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Saturday, 19 May 2012

Q.5 Discuss the international marketing strategies. How is it different from domestic marketing strategies?

Ans:- International marketing can be defined as marketing of goods and services outside the firm’s home country. International marketing has the following two forms of marketing: •
? Multinational marketing.
? Global marketing.
Multinational marketing is very complex as a firm engages in marketing operations in many countries. In multinational marketing, a firm visualises different countries as one market and build their brand or service according to the business environment of the foreign countries. Global marketing indicates the integrated and coordinated marketing activities across many different markets. Taking into account the various conditions on which markets vary and depend, appropriate marketing strategies should be devised and adopted. Like, some countries prevent foreign firms from entering into its market space through protective legislation. Protectionism on the long run results in inefficiency of local firms as it is inept towards competition from foreign firms and other technological advancements. It also increases the living costs and protects inefficient domestic firms. The decision of a firm to compete internationally is strategic; it will have an effect on the firm, including its management and operations locally. The decision of a firm to compete in foreign markets has many reasons. Some firms go abroad as the result of potential opportunities to exploit the market and to grow globally. And for some it is a policy driven decision to globalise and to take advantage by pressurising competitors.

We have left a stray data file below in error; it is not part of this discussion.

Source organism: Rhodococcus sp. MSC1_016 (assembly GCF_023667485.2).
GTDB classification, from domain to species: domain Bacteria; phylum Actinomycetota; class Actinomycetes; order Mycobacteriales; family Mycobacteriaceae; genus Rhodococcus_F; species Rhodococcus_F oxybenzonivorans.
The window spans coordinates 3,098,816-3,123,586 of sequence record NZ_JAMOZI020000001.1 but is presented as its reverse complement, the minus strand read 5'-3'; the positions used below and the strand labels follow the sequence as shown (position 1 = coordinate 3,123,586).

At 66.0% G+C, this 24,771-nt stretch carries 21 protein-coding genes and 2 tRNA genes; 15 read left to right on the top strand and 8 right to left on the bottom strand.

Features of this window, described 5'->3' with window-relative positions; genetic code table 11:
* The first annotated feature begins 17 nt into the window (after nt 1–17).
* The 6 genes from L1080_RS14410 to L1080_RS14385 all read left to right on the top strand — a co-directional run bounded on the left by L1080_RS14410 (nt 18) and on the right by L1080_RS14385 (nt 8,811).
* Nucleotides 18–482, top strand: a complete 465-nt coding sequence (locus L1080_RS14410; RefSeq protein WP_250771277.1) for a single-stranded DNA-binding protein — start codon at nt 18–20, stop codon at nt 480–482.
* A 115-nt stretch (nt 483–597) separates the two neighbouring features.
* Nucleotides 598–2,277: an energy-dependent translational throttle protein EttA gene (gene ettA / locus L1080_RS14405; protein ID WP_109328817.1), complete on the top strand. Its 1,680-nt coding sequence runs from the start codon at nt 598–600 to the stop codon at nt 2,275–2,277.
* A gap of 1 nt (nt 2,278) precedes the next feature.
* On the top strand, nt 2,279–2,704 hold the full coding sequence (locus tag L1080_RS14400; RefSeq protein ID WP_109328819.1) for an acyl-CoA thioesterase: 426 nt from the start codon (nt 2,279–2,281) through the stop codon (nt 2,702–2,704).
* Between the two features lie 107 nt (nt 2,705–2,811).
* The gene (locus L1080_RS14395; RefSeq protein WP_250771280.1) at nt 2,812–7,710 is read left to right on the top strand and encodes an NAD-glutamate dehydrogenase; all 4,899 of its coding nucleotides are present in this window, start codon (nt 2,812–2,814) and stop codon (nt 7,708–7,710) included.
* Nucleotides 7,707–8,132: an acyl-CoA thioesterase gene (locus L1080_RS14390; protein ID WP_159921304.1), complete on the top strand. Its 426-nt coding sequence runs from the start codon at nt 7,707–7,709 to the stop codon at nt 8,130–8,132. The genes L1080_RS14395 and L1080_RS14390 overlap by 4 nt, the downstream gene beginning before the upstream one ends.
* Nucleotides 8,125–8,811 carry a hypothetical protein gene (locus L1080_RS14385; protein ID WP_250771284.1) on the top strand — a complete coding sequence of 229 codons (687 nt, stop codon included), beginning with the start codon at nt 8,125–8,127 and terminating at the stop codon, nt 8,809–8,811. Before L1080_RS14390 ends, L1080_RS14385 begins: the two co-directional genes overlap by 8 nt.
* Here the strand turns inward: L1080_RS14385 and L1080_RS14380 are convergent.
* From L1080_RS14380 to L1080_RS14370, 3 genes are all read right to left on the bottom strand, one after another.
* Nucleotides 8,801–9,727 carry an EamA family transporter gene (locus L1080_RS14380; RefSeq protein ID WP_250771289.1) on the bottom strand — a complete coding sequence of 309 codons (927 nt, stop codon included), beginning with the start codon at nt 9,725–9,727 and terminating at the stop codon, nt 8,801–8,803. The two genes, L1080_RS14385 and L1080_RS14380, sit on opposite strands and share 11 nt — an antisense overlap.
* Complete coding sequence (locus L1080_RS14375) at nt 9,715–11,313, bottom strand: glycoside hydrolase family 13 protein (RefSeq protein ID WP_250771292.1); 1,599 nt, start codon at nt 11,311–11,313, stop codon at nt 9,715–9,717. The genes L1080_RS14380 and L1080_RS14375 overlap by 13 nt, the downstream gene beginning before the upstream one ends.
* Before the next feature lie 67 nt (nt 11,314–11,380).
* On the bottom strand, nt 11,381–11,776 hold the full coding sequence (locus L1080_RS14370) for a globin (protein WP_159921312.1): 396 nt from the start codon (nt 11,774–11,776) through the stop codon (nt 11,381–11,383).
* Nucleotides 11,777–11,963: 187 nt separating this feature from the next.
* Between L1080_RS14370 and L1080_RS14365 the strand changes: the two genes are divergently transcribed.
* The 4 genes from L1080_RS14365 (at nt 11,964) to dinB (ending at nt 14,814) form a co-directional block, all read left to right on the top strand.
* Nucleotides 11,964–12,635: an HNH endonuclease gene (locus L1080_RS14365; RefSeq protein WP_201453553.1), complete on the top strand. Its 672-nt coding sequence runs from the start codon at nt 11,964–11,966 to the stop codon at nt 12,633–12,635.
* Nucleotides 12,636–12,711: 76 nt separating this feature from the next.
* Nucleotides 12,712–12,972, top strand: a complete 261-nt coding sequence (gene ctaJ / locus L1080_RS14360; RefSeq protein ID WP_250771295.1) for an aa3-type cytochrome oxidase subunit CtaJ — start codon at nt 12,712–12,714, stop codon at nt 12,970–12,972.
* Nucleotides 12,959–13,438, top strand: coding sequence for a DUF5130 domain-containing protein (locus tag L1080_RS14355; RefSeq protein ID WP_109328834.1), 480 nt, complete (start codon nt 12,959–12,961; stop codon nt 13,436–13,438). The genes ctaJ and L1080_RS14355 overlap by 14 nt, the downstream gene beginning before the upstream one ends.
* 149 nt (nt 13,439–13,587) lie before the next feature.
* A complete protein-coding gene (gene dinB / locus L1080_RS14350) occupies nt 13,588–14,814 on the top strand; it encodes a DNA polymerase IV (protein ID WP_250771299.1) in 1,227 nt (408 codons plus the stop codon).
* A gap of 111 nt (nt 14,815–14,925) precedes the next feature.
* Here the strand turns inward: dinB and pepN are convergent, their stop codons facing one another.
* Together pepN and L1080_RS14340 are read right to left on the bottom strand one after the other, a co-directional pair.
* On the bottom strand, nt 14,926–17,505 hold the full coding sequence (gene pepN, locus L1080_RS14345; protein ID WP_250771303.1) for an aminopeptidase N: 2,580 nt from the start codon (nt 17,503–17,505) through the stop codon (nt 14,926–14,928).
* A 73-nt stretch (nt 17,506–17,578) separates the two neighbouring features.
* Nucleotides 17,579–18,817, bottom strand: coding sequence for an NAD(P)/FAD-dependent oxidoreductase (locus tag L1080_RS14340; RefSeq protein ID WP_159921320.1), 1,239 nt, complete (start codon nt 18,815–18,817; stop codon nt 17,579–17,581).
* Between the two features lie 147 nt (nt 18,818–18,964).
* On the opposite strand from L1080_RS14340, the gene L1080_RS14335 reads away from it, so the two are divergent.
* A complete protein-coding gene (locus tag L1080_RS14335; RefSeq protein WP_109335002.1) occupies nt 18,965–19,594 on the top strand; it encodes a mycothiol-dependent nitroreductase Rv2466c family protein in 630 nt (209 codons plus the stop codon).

1. Segmentation